Site icon One for the Money Two for the Road

Tumacacori National Historical Park

Where is Tumacacori National Historical Park?

Tumacacori (pronounced tooma-cockery) is located in Tumacacori, Arizona. The park site is approximately 50 miles south of Tucson and 20 miles north of the Mexican border town of Nogales on Interstate 19.

Tumacacori’s visitor center has our vote for one of the prettiest visitor centers we’ve seen, and it is a designated National Historic Landmark.

The park features:

Access the park’s website here.

Visitor center courtyard and garden, constructed in 1939.

Why is Tumacacori significant?

As with all of the southwestern US missions, Tumacacori’s lands were once the home of Native American people. Southern Arizona was the homeland of the O’odham (pronounced ah-dum, similar to autumn) who were hunters, gatherers, and farmers. Padre Eusebio Kimo, a Jesuit priest, founded the first area mission in 1691 along the Santa Cruz River south of the current park site. He named the new mission San Cayatano de Tumacacori. Shortly thereafter, Padre Kimo founded a second mission, San Angeles de Guevavi, about 15 miles upriver from the first Tumacacori. Another Jesuit priest founded the area’s third mission, San Cayatano de Calabazas. Tumacacori National Historical Park protects the ruins of the three missions and is located on the Juan Bautista de Anza National Historic Trail.

San Jose de Tumacacori Church

In 1751, more than 100 people, including two priests, were killed when O’odham rebels staged a rebellion. The fear of additional raids caused many of the mission’s residents to leave. Therefore, in order to make a better home for the mission’s residents, Padre Kimo’s first Arizona mission was relocated to what is now the park site and renamed San Jose de Tumacacori.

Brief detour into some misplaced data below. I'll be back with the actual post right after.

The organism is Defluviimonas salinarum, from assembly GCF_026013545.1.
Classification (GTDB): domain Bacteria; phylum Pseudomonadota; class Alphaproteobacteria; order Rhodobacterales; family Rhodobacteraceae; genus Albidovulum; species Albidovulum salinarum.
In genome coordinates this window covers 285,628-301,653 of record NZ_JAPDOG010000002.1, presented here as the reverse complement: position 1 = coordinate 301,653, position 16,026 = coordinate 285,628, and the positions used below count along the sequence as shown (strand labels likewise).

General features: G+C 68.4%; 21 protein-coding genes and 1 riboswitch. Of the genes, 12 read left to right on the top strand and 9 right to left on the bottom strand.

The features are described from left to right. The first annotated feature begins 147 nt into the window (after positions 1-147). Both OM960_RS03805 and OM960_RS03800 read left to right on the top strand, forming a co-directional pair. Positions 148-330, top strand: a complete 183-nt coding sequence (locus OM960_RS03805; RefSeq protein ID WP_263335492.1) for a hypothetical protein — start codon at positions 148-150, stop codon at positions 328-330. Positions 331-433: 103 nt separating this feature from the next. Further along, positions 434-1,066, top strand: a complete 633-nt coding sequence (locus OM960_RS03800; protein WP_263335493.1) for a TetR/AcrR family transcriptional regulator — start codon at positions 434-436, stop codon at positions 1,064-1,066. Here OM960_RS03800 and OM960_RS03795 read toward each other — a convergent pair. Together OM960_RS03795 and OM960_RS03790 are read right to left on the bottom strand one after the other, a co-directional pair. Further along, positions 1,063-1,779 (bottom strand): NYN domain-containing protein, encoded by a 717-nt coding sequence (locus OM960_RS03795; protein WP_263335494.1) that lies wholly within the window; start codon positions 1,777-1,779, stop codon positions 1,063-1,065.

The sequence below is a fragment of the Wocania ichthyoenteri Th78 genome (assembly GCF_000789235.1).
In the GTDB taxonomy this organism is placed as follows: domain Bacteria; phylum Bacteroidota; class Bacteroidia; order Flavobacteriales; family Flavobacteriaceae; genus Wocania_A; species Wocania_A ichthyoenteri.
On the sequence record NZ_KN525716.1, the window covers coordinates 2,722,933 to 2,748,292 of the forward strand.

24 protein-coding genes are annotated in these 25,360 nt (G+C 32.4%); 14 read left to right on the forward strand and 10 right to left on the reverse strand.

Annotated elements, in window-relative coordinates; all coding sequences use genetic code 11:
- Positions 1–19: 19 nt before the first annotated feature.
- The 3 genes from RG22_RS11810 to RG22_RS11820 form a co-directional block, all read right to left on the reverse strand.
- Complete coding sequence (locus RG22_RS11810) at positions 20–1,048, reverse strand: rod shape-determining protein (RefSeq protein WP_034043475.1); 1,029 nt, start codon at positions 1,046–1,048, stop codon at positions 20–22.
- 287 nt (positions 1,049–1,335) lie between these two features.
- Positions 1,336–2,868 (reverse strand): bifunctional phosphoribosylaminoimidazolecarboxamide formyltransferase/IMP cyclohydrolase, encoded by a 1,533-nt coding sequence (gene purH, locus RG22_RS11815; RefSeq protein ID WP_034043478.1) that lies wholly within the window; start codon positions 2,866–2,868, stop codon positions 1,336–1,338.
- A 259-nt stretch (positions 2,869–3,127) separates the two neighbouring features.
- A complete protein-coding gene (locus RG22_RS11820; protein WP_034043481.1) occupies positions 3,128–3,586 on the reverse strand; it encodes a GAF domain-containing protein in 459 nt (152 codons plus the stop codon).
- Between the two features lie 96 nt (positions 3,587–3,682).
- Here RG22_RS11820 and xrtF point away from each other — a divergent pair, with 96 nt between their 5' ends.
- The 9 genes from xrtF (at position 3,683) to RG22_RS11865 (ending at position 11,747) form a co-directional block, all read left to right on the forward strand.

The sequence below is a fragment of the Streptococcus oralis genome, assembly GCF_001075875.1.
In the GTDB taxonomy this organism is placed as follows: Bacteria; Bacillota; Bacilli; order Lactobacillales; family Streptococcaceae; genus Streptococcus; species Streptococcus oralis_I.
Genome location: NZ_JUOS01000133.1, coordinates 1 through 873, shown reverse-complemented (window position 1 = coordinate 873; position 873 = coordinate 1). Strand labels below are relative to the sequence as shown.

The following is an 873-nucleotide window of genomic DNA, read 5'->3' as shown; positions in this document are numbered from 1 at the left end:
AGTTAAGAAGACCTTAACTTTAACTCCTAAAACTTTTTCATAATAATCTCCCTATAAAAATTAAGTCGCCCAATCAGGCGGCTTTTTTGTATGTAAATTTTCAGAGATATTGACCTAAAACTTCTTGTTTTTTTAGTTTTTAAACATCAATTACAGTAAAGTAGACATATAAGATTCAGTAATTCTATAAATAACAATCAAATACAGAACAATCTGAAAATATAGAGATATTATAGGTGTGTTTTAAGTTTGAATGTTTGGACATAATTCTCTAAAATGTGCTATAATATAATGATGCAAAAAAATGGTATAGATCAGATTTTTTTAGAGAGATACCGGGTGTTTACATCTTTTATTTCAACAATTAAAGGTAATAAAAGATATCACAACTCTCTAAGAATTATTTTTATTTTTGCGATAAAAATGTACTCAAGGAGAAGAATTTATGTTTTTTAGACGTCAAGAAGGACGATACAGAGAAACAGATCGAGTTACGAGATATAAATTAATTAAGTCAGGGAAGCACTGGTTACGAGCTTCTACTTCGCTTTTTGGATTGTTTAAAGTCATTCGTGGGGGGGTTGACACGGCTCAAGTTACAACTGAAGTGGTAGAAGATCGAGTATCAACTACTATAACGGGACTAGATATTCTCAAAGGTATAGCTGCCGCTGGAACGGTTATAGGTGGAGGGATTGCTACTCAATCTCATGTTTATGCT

Mission San Jose de Tumacacori church

Mission San Jose Tumacacori’s second church was never fully completed, although it was dedicated in 1822 and used until Tumacacori was abandoned in 1848.

Ruins include the footings of the original Jesuit church and part of the convento (the priests’ living quarters).

In 1767, the Spanish governor ordered all Jesuit priests out of his domains and into exile. He then sent Franciscan priests to replace them. Therefore, it was under the direction of Franciscan priest Fray Gutierrez that construction began on Tumacacori’s three-story church in 1800. 

A view of the nave from the front doors.

Still partially covered in their original lime plaster, the thick adobe walls continue to stand strong. A baptistry was to the right of the front doors, and above it on the second story was the choir preparation room. The choir loft was once above the front doors, and the sacristy (priest’s office) was to the right of the sanctuary. Worshipers stood or knelt during mass as there were no pews in the church.

The sanctuary.

Shadows of picture frames and other embellishments that once adorned the church are still visible. Some original paint and stenciling can still be seen as well.

East view showing the church’s white dome and the white barrel-vaulted ceiling of the sacristy.

The Bell Tower

Scalloped niches were used to hold statues of saints.

Tumacacori church’s three-story bell tower begins at ground level with the baptistry, the second level choir preparation room, and the third level arched tower. Originally each arch held a bell, and the bells were rung several times a day for various reasons. Nobody knows what happened to the original bells, but they were likely taken by vandals and melted down for other uses. Constructed of fired bricks, the tower was to have originally been covered in white plaster, but that was never done. It is uncertain whether the tower was to have had a white dome to match the church. Interestingly, the adobe walls of the baptistry and choir preparation room are nine feet thick in order to hold the weight of the bell tower.

San Jose de Tumacacori Cemetery